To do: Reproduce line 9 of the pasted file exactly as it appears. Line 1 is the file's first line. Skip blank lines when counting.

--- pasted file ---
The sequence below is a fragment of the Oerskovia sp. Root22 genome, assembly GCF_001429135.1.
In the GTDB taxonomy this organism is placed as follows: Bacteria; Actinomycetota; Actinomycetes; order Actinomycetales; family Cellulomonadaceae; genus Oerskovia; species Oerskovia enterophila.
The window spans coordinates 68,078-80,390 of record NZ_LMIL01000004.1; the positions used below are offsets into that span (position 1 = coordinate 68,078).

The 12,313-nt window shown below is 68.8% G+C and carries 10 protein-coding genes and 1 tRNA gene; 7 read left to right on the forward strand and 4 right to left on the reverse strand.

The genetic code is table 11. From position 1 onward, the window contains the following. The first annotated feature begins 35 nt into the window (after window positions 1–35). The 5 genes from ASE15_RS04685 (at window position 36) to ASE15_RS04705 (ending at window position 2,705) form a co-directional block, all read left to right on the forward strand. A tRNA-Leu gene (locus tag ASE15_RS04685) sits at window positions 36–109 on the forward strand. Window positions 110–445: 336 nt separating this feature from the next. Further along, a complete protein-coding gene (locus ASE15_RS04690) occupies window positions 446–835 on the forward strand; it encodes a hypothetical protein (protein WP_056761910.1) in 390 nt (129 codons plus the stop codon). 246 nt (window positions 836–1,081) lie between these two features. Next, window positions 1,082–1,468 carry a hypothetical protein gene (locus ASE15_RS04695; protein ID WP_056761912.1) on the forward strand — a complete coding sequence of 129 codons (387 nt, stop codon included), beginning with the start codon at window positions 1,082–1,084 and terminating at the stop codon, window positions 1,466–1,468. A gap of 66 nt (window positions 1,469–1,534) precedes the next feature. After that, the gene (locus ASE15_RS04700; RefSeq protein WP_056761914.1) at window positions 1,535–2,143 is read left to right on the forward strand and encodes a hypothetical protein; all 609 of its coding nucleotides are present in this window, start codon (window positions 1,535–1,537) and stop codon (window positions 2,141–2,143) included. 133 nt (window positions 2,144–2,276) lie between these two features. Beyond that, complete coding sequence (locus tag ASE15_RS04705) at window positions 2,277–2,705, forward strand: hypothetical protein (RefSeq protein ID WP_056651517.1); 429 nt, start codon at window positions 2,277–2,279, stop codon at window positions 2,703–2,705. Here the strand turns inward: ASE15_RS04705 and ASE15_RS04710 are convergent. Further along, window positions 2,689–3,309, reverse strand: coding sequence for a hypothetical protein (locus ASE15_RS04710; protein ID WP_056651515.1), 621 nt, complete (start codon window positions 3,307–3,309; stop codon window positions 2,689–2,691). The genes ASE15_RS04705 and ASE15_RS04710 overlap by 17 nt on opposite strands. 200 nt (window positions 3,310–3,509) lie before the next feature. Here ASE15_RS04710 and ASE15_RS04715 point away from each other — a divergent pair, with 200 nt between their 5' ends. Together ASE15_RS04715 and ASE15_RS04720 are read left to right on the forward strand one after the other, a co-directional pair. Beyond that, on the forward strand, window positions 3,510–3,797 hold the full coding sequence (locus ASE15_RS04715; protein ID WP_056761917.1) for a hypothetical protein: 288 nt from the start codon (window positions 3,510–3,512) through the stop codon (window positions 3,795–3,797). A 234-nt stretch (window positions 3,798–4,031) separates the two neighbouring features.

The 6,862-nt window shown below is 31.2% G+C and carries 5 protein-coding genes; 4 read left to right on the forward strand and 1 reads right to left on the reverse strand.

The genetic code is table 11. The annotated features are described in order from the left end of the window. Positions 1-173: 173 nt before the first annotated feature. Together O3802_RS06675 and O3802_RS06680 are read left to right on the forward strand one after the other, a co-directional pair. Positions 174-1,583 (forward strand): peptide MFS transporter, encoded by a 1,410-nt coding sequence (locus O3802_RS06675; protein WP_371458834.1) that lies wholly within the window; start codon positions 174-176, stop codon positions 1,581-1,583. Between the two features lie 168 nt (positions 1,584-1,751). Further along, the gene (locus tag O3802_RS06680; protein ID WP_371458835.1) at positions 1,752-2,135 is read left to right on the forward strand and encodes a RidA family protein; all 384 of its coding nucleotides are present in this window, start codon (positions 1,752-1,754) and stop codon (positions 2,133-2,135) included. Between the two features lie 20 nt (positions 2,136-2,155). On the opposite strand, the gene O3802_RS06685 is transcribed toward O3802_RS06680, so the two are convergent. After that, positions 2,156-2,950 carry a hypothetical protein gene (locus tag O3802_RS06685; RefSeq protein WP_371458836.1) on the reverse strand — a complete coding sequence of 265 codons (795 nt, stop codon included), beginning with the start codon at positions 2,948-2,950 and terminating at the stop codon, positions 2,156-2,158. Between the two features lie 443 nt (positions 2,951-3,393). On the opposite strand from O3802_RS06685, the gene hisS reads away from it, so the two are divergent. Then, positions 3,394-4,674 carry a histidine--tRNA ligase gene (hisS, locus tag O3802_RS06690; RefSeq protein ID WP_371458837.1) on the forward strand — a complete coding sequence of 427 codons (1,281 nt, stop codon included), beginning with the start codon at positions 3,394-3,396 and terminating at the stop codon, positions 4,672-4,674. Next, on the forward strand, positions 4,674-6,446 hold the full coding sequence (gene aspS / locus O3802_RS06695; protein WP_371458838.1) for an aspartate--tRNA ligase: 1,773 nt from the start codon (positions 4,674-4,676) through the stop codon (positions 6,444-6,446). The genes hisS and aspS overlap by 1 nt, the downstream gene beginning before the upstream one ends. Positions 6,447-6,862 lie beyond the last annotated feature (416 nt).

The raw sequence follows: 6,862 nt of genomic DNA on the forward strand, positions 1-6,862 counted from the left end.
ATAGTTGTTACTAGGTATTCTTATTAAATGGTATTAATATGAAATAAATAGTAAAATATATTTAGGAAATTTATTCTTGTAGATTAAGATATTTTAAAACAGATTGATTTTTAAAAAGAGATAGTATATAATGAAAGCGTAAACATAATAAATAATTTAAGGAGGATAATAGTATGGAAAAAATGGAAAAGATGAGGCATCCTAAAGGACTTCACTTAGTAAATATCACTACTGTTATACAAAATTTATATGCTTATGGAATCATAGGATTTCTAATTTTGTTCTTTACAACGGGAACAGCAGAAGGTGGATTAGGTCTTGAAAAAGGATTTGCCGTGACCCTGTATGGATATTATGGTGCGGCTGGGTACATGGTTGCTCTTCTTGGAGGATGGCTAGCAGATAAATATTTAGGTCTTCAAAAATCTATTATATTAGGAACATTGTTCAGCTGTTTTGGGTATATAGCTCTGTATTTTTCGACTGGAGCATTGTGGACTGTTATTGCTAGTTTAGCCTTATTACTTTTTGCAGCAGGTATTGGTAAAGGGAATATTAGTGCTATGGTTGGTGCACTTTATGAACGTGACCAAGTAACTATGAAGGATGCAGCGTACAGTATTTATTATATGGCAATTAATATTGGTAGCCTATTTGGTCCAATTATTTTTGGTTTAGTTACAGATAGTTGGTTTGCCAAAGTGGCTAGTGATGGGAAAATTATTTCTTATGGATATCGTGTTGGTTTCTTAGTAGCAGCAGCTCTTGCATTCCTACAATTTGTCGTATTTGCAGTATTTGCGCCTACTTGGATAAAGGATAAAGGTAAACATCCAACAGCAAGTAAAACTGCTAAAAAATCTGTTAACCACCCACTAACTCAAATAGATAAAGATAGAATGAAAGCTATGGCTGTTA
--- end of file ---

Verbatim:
ATAGTTGTTACTAGGTATTCTTATTAAATGGTATTAATATGAAATAAATAGTAAAATATATTTAGGAAATTTATTCTTGTAGATTAAGATATTTTAAAACAGATTGATTTTTAAAAAGAGATAGTATATAATGAAAGCGTAAACATAATAAATAATTTAAGGAGGATAATAGTATGGAAAAAATGGAAAAGATGAGGCATCCTAAAGGACTTCACTTAGTAAATATCACTACTGTTATACAAAATTTATATGCTTATGGAATCATAGGATTTCTAATTTTGTTCTTTACAACGGGAACAGCAGAAGGTGGATTAGGTCTTGAAAAAGGATTTGCCGTGACCCTGTATGGATATTATGGTGCGGCTGGGTACATGGTTGCTCTTCTTGGAGGATGGCTAGCAGATAAATATTTAGGTCTTCAAAAATCTATTATATTAGGAACATTGTTCAGCTGTTTTGGGTATATAGCTCTGTATTTTTCGACTGGAGCATTGTGGACTGTTATTGCTAGTTTAGCCTTATTACTTTTTGCAGCAGGTATTGGTAAAGGGAATATTAGTGCTATGGTTGGTGCACTTTATGAACGTGACCAAGTAACTATGAAGGATGCAGCGTACAGTATTTATTATATGGCAATTAATATTGGTAGCCTATTTGGTCCAATTATTTTTGGTTTAGTTACAGATAGTTGGTTTGCCAAAGTGGCTAGTGATGGGAAAATTATTTCTTATGGATATCGTGTTGGTTTCTTAGTAGCAGCAGCTCTTGCATTCCTACAATTTGTCGTATTTGCAGTATTTGCGCCTACTTGGATAAAGGATAAAGGTAAACATCCAACAGCAAGTAAAACTGCTAAAAAATCTGTTAACCACCCACTAACTCAAATAGATAAAGATAGAATGAAAGCTATGGCTGTTA